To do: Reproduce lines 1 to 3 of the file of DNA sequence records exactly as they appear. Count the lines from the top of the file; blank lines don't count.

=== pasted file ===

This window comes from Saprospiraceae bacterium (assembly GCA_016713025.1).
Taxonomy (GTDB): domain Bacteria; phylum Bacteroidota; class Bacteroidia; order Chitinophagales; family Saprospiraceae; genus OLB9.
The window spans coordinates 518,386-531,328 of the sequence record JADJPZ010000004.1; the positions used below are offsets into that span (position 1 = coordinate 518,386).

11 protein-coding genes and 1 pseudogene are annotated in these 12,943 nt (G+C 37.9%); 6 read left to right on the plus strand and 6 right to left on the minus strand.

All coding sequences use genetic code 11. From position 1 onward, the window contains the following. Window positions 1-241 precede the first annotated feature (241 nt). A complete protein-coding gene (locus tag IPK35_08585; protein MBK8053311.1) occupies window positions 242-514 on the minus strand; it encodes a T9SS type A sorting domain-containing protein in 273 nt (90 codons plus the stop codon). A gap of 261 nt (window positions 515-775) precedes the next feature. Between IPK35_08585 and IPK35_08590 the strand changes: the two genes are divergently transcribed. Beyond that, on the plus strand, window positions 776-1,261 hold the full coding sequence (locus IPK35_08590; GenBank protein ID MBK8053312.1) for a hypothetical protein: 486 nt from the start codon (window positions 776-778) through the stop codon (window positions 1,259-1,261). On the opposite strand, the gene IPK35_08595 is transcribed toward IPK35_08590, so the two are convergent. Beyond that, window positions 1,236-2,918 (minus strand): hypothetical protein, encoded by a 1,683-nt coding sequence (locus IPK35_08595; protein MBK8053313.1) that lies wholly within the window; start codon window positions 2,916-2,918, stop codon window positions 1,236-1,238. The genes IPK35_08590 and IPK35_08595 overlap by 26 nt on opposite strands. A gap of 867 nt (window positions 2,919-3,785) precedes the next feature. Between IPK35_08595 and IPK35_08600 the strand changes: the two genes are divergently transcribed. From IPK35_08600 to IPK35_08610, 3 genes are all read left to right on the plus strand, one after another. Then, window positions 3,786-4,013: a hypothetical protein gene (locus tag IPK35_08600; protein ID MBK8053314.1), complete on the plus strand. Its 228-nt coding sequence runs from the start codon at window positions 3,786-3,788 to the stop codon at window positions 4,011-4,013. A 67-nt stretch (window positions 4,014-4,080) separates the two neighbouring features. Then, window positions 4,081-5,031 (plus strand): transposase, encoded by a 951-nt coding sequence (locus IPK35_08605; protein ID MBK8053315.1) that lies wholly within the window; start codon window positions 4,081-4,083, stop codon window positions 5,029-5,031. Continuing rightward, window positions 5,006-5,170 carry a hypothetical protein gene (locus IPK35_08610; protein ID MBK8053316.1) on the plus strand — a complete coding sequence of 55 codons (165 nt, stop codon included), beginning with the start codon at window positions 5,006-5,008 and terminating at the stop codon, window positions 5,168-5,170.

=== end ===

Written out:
This window comes from Saprospiraceae bacterium (assembly GCA_016713025.1).
Taxonomy (GTDB): domain Bacteria; phylum Bacteroidota; class Bacteroidia; order Chitinophagales; family Saprospiraceae; genus OLB9.
The window spans coordinates 518,386-531,328 of the sequence record JADJPZ010000004.1; the positions used below are offsets into that span (position 1 = coordinate 518,386).